The rise and fall of Fermanagh tycoon Sean Quinn and his business empire was the most dramatic episode of the economic downturn. But the one-time jewel in his empire, Quinn Insurance, is staging a comeback in Northern Ireland as its new American owner makes its mark.
Boston-based Liberty Insurance, a mutual company, has been operating in the Republic since its deal to buy QI in partnership with then-Anglo Irish Bank two years ago – but its official entry in to Northern Ireland's insurance market has been slower, as it is classed as a separate side of the business.
Now it has plans to increase its share of the market and will open a commercial insurance office in Belfast over the next six months, employing five to 10 people. The company has also appointed Invest NI chairman Mark Ennis to its board for a Northern Ireland perspective.
Chief executive Patrick O'Brien said it would aim to increase market share – and said he'd keep jobs in the areas of Cavan and Fermanagh most closely linked with QI.
"Enniskillen is our call centre for the Republic, the north and Great Britain. Ultimately it's a critical part of what we do.
"The people who are answering the phones and interacting with customers every day, it's a critical part of it all. We'd like to think there are opportunities to grow in Enniskillen in time."
There were jobs cuts, however: "The business had shrunk significantly so we had to rationalise staffing from November last year to March.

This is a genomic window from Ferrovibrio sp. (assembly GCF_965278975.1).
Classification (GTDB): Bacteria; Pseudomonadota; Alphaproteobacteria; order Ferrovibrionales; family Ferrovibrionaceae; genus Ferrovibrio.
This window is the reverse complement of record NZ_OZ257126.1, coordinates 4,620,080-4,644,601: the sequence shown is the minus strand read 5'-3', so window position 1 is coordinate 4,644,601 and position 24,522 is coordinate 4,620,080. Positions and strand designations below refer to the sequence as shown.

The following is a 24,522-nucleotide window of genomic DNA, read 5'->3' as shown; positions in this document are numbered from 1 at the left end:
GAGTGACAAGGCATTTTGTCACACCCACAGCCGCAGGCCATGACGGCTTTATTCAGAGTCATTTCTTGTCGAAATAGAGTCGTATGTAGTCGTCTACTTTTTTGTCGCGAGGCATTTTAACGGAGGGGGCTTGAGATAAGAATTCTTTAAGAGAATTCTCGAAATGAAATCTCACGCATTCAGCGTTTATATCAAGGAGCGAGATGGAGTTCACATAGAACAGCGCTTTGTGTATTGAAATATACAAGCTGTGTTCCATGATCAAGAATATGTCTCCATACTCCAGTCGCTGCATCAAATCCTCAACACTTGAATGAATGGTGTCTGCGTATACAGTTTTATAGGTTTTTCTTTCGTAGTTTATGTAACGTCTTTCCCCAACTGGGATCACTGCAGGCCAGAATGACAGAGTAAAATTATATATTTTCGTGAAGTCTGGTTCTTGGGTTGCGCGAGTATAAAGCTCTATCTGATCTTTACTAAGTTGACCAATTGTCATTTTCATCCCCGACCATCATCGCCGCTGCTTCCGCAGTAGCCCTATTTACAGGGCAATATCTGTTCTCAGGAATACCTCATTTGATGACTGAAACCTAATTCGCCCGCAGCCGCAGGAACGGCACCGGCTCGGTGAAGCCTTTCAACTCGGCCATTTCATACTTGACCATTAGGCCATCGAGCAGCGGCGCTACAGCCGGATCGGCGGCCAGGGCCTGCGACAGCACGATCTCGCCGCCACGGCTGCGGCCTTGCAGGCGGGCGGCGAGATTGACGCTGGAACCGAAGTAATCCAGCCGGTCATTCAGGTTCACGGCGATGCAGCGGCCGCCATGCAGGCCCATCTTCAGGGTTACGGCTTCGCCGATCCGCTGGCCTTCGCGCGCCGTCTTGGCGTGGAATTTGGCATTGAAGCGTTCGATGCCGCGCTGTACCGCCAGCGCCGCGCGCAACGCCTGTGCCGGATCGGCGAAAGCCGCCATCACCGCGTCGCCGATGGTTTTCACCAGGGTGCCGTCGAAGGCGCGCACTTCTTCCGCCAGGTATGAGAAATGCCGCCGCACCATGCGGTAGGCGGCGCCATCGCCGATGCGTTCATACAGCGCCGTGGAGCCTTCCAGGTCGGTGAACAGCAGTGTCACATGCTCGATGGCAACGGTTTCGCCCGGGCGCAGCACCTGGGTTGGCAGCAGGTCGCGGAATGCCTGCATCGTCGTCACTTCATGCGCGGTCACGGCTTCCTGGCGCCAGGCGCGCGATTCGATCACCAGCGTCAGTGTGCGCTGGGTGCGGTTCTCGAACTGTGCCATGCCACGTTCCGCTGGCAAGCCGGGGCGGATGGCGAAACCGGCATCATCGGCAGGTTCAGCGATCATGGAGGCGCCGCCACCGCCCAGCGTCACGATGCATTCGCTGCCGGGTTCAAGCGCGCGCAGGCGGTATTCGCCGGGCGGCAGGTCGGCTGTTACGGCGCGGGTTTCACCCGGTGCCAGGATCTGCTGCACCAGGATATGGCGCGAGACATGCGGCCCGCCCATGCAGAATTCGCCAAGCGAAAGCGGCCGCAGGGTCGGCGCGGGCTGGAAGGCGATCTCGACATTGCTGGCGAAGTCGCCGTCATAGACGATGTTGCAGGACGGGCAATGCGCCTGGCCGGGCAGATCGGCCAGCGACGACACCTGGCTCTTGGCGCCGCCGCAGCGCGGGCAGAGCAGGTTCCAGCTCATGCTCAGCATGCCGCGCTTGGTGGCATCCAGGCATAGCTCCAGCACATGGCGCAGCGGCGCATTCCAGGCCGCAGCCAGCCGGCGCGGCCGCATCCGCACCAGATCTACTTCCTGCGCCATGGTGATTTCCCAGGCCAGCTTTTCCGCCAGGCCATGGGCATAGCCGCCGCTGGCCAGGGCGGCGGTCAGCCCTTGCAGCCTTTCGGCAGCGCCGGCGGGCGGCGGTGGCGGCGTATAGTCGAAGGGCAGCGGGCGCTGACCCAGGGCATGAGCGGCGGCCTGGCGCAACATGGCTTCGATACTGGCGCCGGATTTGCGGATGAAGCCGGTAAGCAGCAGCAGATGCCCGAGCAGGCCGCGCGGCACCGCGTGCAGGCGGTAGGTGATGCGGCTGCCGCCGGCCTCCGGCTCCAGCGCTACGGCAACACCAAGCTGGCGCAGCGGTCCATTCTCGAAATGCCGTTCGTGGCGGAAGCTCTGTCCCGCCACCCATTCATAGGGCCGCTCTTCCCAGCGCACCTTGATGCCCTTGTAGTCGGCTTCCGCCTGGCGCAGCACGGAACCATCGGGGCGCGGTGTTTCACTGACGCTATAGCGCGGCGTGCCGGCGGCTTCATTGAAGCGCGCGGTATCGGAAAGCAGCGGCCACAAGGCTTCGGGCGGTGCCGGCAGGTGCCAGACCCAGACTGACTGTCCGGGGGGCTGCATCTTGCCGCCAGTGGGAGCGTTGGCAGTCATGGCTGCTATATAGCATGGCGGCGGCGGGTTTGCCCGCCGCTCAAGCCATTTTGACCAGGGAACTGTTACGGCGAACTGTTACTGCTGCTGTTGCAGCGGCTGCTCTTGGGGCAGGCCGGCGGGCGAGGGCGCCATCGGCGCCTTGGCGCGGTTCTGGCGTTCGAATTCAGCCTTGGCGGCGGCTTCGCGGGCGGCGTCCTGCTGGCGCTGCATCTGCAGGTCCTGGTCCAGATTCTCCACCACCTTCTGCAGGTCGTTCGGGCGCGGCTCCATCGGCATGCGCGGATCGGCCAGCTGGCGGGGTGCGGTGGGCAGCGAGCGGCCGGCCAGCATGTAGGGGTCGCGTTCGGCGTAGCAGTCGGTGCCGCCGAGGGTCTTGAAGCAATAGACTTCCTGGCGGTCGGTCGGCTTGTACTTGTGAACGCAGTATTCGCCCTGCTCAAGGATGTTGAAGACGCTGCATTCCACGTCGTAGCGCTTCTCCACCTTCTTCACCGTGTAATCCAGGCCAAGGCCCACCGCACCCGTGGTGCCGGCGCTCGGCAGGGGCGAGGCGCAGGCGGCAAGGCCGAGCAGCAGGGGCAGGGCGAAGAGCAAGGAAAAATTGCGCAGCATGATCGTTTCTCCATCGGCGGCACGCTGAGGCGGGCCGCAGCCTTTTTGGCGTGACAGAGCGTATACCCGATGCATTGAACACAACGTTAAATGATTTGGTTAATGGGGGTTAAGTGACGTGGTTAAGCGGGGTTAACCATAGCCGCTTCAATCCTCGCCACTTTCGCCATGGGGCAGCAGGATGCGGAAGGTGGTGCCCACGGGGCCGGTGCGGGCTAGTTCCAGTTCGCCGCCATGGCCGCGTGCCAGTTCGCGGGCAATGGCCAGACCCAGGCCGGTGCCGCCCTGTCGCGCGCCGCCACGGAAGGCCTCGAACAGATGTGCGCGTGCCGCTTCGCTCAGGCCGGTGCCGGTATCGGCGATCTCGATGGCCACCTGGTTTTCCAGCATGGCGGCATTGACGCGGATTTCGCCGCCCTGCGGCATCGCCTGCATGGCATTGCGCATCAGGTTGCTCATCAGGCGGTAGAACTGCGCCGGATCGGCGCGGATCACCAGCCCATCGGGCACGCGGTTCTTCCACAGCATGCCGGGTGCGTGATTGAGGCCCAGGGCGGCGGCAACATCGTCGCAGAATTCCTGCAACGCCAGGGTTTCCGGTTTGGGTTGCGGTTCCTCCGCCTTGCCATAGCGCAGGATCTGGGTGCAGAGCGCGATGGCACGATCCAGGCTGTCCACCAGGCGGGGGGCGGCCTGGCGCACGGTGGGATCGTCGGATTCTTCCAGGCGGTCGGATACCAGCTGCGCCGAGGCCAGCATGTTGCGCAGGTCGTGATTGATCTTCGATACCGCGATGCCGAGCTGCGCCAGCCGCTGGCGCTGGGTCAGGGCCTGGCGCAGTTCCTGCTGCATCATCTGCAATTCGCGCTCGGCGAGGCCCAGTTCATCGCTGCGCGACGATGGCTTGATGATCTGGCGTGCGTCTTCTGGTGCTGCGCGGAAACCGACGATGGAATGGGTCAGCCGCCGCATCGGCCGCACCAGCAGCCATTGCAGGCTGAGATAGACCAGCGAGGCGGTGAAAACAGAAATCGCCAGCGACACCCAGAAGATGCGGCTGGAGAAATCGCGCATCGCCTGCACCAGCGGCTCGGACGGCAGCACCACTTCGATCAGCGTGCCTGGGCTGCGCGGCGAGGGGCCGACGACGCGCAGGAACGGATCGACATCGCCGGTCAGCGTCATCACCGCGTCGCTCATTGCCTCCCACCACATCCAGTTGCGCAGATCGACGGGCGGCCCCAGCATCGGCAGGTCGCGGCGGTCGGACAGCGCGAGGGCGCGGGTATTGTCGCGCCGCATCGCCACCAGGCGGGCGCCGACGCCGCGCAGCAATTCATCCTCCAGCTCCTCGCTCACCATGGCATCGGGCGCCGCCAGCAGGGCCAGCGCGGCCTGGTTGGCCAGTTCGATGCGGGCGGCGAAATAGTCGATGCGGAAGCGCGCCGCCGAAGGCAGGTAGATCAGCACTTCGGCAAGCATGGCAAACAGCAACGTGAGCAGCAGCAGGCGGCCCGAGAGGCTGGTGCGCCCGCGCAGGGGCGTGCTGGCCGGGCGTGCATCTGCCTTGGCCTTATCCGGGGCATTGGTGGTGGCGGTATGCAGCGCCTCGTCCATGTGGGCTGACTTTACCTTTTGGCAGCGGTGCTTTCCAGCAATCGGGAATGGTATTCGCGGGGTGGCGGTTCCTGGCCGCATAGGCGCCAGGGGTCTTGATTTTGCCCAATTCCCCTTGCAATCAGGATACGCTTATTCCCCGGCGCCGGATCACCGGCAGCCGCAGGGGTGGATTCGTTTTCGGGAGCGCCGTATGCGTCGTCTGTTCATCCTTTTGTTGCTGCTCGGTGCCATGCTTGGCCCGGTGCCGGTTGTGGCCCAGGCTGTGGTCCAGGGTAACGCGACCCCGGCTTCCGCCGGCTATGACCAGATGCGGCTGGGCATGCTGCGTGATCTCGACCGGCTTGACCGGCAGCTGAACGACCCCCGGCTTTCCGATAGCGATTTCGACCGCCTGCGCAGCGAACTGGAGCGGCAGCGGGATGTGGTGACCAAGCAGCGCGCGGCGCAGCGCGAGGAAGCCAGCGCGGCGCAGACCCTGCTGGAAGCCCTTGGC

"We've put that behind us now and we believe we have a solid foundation in place and we're looking to grow now."
"A lot of what we'll do depends on success of business. We're just starting in Northern Ireland.
"There are three divisions – in the Republic, more stable and progressing nicely – we're just starting in the north and we're starting to write motor insurance in Great Britain.
"In time we would hope that the company will be bigger and that will lead to future employment opportunities, but at the moment it's about stability and building a strong foundation."
Around 285 people left Quinn Insurance, including 70 in Enniskillen, towards the end of last year as part of the redundancy programme. There are also operations in Blanchardstown and Cavan which took a bigger hit.
Quinn Insurance has still been writing business in the north of Ireland and Great Britain under the administration – now those 300 staff in Enniskillen in Northern Ireland will be selling Liberty products.